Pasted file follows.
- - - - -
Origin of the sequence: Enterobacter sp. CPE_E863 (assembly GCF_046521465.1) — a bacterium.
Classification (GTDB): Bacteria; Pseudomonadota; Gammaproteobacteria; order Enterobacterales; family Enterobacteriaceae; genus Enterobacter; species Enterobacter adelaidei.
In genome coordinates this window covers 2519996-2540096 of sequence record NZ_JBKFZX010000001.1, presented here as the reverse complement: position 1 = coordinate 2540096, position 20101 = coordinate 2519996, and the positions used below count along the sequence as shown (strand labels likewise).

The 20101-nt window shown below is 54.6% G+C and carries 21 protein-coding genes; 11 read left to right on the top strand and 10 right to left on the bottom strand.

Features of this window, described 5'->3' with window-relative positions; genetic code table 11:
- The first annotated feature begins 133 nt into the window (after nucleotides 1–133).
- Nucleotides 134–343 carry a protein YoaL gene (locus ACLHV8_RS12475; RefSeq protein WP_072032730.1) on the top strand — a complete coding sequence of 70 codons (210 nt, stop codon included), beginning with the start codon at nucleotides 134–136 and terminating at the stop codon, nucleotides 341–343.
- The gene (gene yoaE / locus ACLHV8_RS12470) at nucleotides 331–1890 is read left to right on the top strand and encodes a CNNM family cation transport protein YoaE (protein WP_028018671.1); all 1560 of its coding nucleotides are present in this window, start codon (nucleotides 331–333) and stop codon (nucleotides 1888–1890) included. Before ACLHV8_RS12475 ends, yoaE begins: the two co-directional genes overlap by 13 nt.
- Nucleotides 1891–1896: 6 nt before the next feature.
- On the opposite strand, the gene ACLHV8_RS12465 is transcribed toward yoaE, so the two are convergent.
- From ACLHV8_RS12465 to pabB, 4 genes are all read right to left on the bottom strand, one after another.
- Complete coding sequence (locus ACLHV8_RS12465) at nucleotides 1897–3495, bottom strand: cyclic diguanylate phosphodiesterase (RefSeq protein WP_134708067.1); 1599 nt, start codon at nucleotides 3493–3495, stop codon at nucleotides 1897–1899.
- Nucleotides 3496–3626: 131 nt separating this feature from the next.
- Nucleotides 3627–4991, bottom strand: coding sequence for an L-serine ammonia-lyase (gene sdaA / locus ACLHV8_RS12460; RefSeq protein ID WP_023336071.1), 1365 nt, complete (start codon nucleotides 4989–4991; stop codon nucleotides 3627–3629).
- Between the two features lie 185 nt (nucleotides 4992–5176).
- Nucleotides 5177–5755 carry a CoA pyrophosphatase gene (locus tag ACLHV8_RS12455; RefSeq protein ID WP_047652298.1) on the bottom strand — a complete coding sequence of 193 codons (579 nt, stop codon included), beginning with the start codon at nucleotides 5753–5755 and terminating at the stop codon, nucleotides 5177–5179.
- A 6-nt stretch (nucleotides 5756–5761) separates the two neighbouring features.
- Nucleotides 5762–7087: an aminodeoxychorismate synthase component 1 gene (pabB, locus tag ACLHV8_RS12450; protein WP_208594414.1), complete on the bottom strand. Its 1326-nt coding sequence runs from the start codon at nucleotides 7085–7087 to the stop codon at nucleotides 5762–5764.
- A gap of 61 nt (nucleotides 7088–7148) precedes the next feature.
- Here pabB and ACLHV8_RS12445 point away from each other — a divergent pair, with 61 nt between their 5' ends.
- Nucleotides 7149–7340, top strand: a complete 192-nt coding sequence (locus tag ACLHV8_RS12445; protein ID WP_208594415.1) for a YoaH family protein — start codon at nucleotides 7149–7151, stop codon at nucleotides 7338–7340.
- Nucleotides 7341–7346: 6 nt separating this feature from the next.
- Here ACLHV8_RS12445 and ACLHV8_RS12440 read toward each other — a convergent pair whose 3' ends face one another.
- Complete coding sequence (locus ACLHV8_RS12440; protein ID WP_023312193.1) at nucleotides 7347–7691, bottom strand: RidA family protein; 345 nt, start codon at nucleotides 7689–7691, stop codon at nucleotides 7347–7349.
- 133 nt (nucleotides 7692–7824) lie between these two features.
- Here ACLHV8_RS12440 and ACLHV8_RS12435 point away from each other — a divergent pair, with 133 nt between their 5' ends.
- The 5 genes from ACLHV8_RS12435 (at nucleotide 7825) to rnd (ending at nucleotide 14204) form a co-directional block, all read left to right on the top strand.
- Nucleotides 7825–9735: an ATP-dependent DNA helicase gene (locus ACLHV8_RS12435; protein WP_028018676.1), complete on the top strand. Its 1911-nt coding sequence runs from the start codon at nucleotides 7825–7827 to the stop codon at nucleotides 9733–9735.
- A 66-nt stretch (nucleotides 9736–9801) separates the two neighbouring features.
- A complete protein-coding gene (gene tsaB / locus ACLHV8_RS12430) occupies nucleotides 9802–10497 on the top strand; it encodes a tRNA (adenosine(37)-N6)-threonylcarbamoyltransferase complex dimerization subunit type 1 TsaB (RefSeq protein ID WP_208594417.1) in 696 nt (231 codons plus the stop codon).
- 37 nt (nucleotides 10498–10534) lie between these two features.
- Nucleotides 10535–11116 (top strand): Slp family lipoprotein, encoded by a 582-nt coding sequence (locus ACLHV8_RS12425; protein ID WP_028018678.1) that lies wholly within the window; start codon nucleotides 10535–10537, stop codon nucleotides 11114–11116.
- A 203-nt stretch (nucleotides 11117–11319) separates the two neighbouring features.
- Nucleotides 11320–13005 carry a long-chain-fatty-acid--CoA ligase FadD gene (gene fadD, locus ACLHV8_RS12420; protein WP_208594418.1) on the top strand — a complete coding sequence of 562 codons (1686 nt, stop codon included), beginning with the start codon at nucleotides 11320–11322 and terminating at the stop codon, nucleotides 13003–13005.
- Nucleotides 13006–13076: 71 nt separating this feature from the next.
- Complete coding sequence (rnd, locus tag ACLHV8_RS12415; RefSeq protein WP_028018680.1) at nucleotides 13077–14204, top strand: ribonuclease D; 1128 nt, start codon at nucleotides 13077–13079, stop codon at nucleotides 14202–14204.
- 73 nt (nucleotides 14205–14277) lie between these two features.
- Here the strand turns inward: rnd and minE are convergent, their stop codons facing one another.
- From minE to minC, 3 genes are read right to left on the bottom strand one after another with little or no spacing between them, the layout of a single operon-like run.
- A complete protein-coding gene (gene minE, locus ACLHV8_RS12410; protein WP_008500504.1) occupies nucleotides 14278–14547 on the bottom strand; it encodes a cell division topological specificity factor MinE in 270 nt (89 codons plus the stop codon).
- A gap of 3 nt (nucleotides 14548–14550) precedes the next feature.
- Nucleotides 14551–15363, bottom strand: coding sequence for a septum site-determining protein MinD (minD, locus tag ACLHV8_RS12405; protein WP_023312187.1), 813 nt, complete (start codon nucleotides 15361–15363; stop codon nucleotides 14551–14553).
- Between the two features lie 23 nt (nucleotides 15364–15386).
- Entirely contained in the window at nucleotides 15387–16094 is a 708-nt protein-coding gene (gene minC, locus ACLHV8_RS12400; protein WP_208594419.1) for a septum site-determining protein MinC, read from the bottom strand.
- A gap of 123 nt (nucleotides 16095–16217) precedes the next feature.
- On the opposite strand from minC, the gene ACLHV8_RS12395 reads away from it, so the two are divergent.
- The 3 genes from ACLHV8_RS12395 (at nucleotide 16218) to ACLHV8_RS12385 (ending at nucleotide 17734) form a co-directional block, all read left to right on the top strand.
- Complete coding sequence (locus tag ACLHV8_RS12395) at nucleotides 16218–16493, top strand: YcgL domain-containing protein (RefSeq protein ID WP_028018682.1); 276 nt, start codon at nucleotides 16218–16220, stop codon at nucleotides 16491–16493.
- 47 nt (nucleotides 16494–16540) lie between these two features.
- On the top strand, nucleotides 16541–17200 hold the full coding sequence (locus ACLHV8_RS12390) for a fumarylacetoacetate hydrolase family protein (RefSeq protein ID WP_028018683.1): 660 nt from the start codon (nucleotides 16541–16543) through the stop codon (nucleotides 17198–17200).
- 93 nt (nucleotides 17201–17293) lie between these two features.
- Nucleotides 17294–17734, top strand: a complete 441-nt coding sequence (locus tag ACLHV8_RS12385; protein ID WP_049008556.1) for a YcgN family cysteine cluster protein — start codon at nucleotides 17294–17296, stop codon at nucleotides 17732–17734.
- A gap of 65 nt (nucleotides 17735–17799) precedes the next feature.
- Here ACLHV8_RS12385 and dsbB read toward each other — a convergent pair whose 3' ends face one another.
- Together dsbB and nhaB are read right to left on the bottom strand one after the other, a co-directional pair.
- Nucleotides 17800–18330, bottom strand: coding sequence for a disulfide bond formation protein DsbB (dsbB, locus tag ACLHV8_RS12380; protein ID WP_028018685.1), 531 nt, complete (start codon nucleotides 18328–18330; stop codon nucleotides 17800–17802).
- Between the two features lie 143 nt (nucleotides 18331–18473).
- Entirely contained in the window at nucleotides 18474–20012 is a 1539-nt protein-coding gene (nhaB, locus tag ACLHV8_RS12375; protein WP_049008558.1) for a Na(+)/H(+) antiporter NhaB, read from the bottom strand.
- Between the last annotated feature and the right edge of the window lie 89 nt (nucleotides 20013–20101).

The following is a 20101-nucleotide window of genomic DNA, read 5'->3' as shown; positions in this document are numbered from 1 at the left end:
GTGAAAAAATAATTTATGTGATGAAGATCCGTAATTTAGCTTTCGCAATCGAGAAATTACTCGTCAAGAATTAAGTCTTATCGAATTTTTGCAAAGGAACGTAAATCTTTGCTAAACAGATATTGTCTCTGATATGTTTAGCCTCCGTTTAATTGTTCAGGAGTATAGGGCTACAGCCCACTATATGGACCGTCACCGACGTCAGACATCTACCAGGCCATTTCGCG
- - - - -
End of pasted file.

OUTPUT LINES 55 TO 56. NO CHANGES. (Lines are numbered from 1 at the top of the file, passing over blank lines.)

- Together dsbB and nhaB are read right to left on the bottom strand one after the other, a co-directional pair.
- Nucleotides 17800–18330, bottom strand: coding sequence for a disulfide bond formation protein DsbB (dsbB, locus tag ACLHV8_RS12380; protein ID WP_028018685.1), 531 nt, complete (start codon nucleotides 18328–18330; stop codon nucleotides 17800–17802).